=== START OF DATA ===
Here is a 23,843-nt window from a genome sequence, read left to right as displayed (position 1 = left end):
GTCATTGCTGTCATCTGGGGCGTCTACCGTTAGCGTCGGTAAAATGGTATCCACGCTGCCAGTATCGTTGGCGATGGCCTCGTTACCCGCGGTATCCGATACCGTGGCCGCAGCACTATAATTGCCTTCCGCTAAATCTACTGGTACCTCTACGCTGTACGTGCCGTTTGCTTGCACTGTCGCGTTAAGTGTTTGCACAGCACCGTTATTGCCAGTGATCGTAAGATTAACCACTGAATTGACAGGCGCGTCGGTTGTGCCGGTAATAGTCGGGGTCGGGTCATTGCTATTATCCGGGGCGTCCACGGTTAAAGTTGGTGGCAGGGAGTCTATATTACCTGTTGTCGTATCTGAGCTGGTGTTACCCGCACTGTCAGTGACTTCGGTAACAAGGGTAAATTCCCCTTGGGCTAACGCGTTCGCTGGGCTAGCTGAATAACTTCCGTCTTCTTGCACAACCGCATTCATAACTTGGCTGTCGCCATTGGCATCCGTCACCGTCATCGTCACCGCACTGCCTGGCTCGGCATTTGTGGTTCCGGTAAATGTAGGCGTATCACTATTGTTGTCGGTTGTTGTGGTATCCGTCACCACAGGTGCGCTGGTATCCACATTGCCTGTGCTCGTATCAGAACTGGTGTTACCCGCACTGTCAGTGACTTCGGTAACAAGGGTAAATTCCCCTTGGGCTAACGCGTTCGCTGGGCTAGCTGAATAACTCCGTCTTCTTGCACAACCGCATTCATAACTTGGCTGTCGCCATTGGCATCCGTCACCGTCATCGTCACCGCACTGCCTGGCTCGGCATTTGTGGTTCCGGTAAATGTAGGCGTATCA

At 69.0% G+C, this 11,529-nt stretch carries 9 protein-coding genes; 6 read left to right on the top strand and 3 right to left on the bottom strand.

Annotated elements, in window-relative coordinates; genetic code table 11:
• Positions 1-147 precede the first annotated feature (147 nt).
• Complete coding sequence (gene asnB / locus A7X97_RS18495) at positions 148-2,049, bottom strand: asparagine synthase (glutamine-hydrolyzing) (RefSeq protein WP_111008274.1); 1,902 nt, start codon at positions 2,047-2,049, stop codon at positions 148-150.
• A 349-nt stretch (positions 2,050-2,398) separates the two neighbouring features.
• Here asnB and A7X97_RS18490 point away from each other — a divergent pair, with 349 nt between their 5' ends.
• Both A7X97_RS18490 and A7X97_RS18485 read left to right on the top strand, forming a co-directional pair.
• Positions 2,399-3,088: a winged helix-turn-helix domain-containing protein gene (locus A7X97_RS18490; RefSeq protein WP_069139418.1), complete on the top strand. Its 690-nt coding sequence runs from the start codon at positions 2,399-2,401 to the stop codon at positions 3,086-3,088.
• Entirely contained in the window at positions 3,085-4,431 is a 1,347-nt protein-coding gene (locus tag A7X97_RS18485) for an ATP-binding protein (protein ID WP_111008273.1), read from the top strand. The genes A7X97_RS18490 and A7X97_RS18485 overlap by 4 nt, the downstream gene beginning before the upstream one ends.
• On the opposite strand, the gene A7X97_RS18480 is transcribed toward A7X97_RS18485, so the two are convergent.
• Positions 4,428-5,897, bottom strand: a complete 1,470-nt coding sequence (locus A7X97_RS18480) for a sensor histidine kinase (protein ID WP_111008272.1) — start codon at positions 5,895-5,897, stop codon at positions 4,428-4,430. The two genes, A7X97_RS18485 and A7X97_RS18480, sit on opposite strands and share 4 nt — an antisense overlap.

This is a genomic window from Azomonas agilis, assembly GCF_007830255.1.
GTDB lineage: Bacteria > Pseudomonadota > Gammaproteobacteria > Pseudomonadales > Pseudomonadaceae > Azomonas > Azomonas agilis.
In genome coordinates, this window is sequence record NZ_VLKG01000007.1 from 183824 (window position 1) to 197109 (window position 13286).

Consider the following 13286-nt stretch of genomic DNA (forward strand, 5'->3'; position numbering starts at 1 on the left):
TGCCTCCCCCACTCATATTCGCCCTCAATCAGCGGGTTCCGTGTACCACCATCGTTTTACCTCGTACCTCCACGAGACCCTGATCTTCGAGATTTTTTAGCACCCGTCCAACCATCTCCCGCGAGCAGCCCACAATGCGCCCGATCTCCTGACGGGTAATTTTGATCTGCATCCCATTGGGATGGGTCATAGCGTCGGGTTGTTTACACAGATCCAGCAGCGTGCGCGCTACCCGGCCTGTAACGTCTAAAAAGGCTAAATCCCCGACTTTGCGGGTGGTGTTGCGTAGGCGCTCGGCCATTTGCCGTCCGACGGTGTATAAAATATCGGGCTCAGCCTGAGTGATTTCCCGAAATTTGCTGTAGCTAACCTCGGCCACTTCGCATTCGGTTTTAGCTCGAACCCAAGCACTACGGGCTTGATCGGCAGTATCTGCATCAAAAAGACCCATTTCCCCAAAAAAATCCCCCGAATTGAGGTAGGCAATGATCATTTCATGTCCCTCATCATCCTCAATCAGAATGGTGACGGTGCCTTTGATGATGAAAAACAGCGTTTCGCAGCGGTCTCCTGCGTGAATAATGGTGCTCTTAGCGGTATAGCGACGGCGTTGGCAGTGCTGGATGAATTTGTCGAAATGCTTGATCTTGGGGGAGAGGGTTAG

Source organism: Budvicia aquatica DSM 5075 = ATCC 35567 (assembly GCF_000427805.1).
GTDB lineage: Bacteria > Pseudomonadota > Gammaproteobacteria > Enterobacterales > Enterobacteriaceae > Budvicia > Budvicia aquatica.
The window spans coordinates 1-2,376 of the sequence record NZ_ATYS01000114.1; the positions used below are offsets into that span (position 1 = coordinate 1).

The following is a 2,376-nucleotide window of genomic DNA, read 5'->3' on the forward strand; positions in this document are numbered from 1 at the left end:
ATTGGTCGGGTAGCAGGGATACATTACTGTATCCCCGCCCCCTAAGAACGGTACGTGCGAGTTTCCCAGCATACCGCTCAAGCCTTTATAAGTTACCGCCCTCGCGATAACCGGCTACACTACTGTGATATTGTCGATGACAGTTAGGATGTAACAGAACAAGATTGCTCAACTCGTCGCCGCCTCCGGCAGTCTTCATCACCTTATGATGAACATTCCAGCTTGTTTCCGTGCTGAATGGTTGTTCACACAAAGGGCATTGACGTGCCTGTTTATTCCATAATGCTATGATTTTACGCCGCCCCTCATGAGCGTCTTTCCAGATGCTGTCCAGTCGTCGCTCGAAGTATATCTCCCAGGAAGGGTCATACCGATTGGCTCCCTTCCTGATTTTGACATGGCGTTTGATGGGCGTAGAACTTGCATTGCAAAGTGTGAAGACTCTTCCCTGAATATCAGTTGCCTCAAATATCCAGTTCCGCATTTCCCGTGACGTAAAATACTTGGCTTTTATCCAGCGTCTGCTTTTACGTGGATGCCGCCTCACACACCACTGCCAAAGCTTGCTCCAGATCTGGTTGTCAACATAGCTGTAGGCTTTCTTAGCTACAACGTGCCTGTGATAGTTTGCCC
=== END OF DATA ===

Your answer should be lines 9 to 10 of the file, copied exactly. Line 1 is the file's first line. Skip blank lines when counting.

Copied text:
• Both A7X97_RS18490 and A7X97_RS18485 read left to right on the top strand, forming a co-directional pair.
• Positions 2,399-3,088: a winged helix-turn-helix domain-containing protein gene (locus A7X97_RS18490; RefSeq protein WP_069139418.1), complete on the top strand. Its 690-nt coding sequence runs from the start codon at positions 2,399-2,401 to the stop codon at positions 3,086-3,088.